Many followers of modern raw-animal-food diets will come across the writings of Dr. Aajonus Vonderplanitz at some point in their research. And chances are they will come across one of the few truly unique ideas he brings to the modern take on this ancient diet. This idea is "high meat," or purposely rotted meat. Commonly made and eaten with the purpose of increasing healthy intestinal bacteria as well as overall mood, this unusual dietary practice has been used throughout the world and history in various ways, including by the Inuit of Northern Canada, who rot salmon and seal blubber. Making it yourself at home isn't too difficult.
Things You'll Need
- Very large Ball or other mason jar(s)
- Organic, grass-fed beef or organic pasture-raised chicken
Clean out your jar(s).
Cut the organic beef or chicken into small chunks.
Place the chunks of meat in the jar; air it at least every 3 days. Airing keeps the bacteria moving and is necessary to advance the bacteria through all the stages of decomposition. Only air outside, as the smell of the rotten meat can linger in your home for more than 24 hours.
After 1 month of frequent airing and rotting, begin sampling marble-size amounts of the now somewhat "high" meat daily. It will taste a putrid and may stir up past feelings of fear of food poisoning, maybe even to the point of inducing a panic attack. But within 10 to 20 minutes, you should begin to experience a positive and drastic change in mood and energy levels. Vomiting and diarrhea are very rare — and amongst those who have actually eaten high meat made from, immaculate-quality meats, those who have reacted in such ways felt improved health after very short, mild bouts of those symptoms. There have been zero recorded cases of people eating properly made high meat and becoming ill and dying.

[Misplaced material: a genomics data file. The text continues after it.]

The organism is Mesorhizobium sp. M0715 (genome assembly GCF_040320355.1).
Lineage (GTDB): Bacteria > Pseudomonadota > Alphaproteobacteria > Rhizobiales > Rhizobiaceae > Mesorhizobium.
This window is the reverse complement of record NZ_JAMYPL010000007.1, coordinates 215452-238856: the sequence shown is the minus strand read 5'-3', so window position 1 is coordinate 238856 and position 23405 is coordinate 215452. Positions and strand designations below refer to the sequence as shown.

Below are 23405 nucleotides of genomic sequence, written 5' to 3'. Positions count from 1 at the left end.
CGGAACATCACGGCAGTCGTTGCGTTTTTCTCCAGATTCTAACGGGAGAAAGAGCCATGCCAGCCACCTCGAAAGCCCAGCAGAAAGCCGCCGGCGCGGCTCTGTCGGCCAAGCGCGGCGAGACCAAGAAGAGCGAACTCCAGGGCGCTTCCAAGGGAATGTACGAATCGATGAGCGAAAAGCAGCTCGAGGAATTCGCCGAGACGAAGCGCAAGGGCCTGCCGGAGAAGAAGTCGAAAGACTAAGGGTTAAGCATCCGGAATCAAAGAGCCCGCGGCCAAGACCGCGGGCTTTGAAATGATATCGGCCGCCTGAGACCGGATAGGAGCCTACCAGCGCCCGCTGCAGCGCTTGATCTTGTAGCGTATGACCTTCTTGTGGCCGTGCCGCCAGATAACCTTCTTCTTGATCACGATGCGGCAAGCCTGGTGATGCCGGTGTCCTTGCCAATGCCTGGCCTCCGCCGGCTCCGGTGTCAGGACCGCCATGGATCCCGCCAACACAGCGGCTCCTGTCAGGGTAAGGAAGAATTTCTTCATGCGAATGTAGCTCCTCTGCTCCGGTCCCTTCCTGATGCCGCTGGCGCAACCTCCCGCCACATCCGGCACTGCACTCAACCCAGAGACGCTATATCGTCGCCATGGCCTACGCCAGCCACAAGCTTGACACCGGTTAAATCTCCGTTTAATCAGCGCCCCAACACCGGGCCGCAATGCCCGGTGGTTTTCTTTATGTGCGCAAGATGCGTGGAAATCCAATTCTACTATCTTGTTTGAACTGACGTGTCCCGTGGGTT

Continue to air the meat at least once every 3 days for as long as you desire. Earlier on the rotten meat will be a paler brown; as time goes on, it will acquire gangrene around the edges of the jar. Eventually, white mold may start to form, and, according to Dr. Vonderplanitz's personal accounts, the rotting meat can turn blue or purple or even completely liquefy. Dr. Vonderplanitz has consumed up to 1 lb. of 2-year-old rotten meat without any negative consequences. He also recommends skimming off any mold that forms on the meat, although, he claims, it will not harm you.